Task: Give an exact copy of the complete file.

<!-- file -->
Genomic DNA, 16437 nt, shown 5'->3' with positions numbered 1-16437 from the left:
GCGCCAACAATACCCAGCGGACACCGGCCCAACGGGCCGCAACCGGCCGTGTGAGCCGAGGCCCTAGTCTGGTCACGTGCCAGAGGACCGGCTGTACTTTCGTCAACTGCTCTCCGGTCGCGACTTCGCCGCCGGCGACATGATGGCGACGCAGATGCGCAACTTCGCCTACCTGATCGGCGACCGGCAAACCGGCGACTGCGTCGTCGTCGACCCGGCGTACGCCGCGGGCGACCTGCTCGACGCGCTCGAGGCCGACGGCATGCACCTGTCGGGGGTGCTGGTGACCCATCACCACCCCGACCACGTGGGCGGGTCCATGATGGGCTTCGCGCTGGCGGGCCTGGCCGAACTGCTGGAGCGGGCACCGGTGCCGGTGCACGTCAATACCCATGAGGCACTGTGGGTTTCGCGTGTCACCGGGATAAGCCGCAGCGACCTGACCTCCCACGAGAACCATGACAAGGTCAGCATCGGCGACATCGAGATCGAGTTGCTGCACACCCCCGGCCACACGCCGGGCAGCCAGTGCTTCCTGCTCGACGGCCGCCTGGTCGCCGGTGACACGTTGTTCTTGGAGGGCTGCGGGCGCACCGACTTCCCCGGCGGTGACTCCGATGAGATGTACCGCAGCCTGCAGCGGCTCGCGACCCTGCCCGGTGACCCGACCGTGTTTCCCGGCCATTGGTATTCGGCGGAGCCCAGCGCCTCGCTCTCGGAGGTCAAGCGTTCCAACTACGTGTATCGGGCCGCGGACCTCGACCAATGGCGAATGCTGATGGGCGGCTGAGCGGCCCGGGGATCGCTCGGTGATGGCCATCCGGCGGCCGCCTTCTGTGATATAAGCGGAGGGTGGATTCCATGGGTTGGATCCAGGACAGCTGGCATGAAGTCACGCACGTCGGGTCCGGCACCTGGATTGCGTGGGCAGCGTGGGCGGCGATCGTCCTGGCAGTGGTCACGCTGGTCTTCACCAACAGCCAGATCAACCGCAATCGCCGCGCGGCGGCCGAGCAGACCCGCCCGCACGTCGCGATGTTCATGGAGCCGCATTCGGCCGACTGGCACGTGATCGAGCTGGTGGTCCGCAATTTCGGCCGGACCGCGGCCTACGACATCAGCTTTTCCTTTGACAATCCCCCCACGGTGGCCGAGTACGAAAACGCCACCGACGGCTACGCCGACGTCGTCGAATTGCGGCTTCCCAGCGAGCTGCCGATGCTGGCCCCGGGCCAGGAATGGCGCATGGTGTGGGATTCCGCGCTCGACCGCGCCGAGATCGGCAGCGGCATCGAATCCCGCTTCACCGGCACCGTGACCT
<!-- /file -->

Genomic DNA, 16437 nt, shown 5'->3' with positions numbered 1-16437 from the left:
GCGCCAACAATACCCAGCGGACACCGGCCCAACGGGCCGCAACCGGCCGTGTGAGCCGAGGCCCTAGTCTGGTCACGTGCCAGAGGACCGGCTGTACTTTCGTCAACTGCTCTCCGGTCGCGACTTCGCCGCCGGCGACATGATGGCGACGCAGATGCGCAACTTCGCCTACCTGATCGGCGACCGGCAAACCGGCGACTGCGTCGTCGTCGACCCGGCGTACGCCGCGGGCGACCTGCTCGACGCGCTCGAGGCCGACGGCATGCACCTGTCGGGGGTGCTGGTGACCCATCACCACCCCGACCACGTGGGCGGGTCCATGATGGGCTTCGCGCTGGCGGGCCTGGCCGAACTGCTGGAGCGGGCACCGGTGCCGGTGCACGTCAATACCCATGAGGCACTGTGGGTTTCGCGTGTCACCGGGATAAGCCGCAGCGACCTGACCTCCCACGAGAACCATGACAAGGTCAGCATCGGCGACATCGAGATCGAGTTGCTGCACACCCCCGGCCACACGCCGGGCAGCCAGTGCTTCCTGCTCGACGGCCGCCTGGTCGCCGGTGACACGTTGTTCTTGGAGGGCTGCGGGCGCACCGACTTCCCCGGCGGTGACTCCGATGAGATGTACCGCAGCCTGCAGCGGCTCGCGACCCTGCCCGGTGACCCGACCGTGTTTCCCGGCCATTGGTATTCGGCGGAGCCCAGCGCCTCGCTCTCGGAGGTCAAGCGTTCCAACTACGTGTATCGGGCCGCGGACCTCGACCAATGGCGAATGCTGATGGGCGGCTGAGCGGCCCGGGGATCGCTCGGTGATGGCCATCCGGCGGCCGCCTTCTGTGATATAAGCGGAGGGTGGATTCCATGGGTTGGATCCAGGACAGCTGGCATGAAGTCACGCACGTCGGGTCCGGCACCTGGATTGCGTGGGCAGCGTGGGCGGCGATCGTCCTGGCAGTGGTCACGCTGGTCTTCACCAACAGCCAGATCAACCGCAATCGCCGCGCGGCGGCCGAGCAGACCCGCCCGCACGTCGCGATGTTCATGGAGCCGCATTCGGCCGACTGGCACGTGATCGAGCTGGTGGTCCGCAATTTCGGCCGGACCGCGGCCTACGACATCAGCTTTTCCTTTGACAATCCCCCCACGGTGGCCGAGTACGAAAACGCCACCGACGGCTACGCCGACGTCGTCGAATTGCGGCTTCCCAGCGAGCTGCCGATGCTGGCCCCGGGCCAGGAATGGCGCATGGTGTGGGATTCCGCGCTCGACCGCGCCGAGATCGGCAGCGGCATCGAATCCCGCTTCACCGGCACCGTGACCT